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Baker's Dozen

Bon Appétit: James Acaster's Favourite Albums
Emma Garland , February 9th, 2022 10:36

From the tiny emo scene of noughties Kettering to a love of underground hip-hop and the undying appeal of a cult classic, comedian James Acaster takes Emma Garland through the albums that have defined his life


Madvillain – Madvillainy

I know probably a lot of people put this, but that’s because it's one of the best albums ever, so that’s fine. I literally discovered it seven years ago or something, when I was trying to broaden my horizons with hip-hop. When I was a little kid, I got into really poppy hip-hop. I liked De La Soul and a lot of bands like P.M. Dawn and would rent rap compilations out of the library. Then I went away from that and into nu metal, which at the time I thought was rap, so I’ll forever have that on my conscience. Then I got really into indie rap – bands like Why? and a lot of stuff on Anticon. But I didn’t really go beyond Anticon. Then I was like, ‘why have I not explored alternative and underground hip-hop more when I clearly like it?’ I was getting quite complacent with what I was discovering, so I think I literally Googled ‘best underground hip-hop albums of all time’ and Madvillainy was at the top.

Again, I remember listening to it for the first time and being like ‘OK, yeah, it’s fine, I don’t see why it’s at the top’. All the songs are so brief that, on first listen – especially if you’re like I was at the time and don’t listen to much rap music – you kind of go, ‘where’re the hooks?’ But there was something about the production and the sound of his voice that kept making me want to go back to it. And the more I’d listen, the more I’d find a new favourite [thing] each time.

It was also the first time I got into lyrics properly in terms of analysing them, and realising there was a lot more to it. Stuff like The Get Up Kids was just like ‘I relate to that and I like it’, whereas this was like ‘He’s saying that, which can also mean this’ or ‘He’s actually talking about himself on this song, but it’s an alias’. Obviously with MF Doom you can really get lost in his rhyme schemes and his word play. You can find really exhaustive videos of people online analysing everything that he’s said. But for me, just the sound of his voice and his flow are the things that really draw me to him. I love the tone of his voice and the way that he raps. It’s really tight but it sounds loose, and I find that more human. When someone’s exceptionally tight I respect it a lot, but don’t often get caught up in it. And when someone's so loose that they’re not good obviously no one likes that. But MF Doom is able to sound so comfortable, he’s effortlessly a genius. Then Madlib, obviously – it was just the perfect point in both of their careers. I’ve listened to interviews with them since, where they say they were just drinking and getting stoned and then they’d try and do a song and then get stoned some more. It’s not like Refused, where they’re like ‘we’re going to write the best album ever’. It was just: we’re two people who, right now, are exceptional.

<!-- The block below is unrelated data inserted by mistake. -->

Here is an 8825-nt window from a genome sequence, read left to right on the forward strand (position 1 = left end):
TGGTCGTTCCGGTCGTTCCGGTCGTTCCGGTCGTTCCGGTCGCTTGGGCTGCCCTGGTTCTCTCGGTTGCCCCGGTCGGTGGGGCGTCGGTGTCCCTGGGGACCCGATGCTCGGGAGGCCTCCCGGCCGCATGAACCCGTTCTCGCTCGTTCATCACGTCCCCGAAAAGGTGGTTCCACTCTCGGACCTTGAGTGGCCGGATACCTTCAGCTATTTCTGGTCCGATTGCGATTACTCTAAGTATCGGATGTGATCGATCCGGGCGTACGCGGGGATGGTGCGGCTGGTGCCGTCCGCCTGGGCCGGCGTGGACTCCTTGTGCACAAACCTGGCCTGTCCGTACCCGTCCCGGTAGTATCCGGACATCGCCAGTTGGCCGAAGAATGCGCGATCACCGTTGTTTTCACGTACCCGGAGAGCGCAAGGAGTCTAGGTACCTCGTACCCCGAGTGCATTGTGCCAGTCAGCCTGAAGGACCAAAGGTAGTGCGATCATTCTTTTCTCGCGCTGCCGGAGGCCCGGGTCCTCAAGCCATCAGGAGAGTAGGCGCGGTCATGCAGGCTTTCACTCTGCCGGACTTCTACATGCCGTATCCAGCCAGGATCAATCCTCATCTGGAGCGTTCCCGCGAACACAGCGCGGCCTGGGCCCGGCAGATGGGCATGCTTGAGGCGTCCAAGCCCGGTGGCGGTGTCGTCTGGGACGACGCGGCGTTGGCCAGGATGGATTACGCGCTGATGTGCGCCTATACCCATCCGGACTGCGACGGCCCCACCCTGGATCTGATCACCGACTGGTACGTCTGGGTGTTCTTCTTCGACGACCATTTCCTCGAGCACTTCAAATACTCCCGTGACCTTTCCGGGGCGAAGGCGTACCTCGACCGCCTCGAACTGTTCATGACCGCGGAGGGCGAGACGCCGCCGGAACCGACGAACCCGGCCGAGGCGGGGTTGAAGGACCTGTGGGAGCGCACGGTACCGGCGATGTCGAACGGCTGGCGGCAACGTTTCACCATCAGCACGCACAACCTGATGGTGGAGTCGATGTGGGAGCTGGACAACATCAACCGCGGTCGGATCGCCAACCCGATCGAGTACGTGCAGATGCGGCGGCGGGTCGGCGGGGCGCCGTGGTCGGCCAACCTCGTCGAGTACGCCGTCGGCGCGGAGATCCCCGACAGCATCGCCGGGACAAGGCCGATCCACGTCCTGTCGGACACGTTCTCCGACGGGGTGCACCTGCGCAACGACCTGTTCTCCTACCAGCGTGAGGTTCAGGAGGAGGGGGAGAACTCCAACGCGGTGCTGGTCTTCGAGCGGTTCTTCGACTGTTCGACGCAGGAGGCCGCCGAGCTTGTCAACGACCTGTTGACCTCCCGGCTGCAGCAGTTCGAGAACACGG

I think if you're an artist who’s making hip-hop in the present day and engaging with what's going on around you, then you’re always going to sound like you're on the cutting edge of music, because hip-hop is constantly evolving and constantly getting better. You have to almost deliberately go ‘no, we're doing old school hip hop’ to not evolve with it. I think MF Doom and Madvillain were just rolling with everything. They were at the peak of their careers, and it was perfect timing. There was a real clarity of vision for it, with all the different clips from Hanna Barbera cartoons and the kinds of songs they were sampling. Again, that was probably just because that was what they were obsessed with at the time. I don’t get the sense that they were like ‘this is going to be the thing for the album’, even if that’s what they were doing. It [comes off] more like ‘I really like these cartoons and these samples and we’re gonna do them short because we can’t be bothered to work on the song for a long time’. It’s one of those albums where every time you listen to it it gets better, and it hasn’t stopped yet.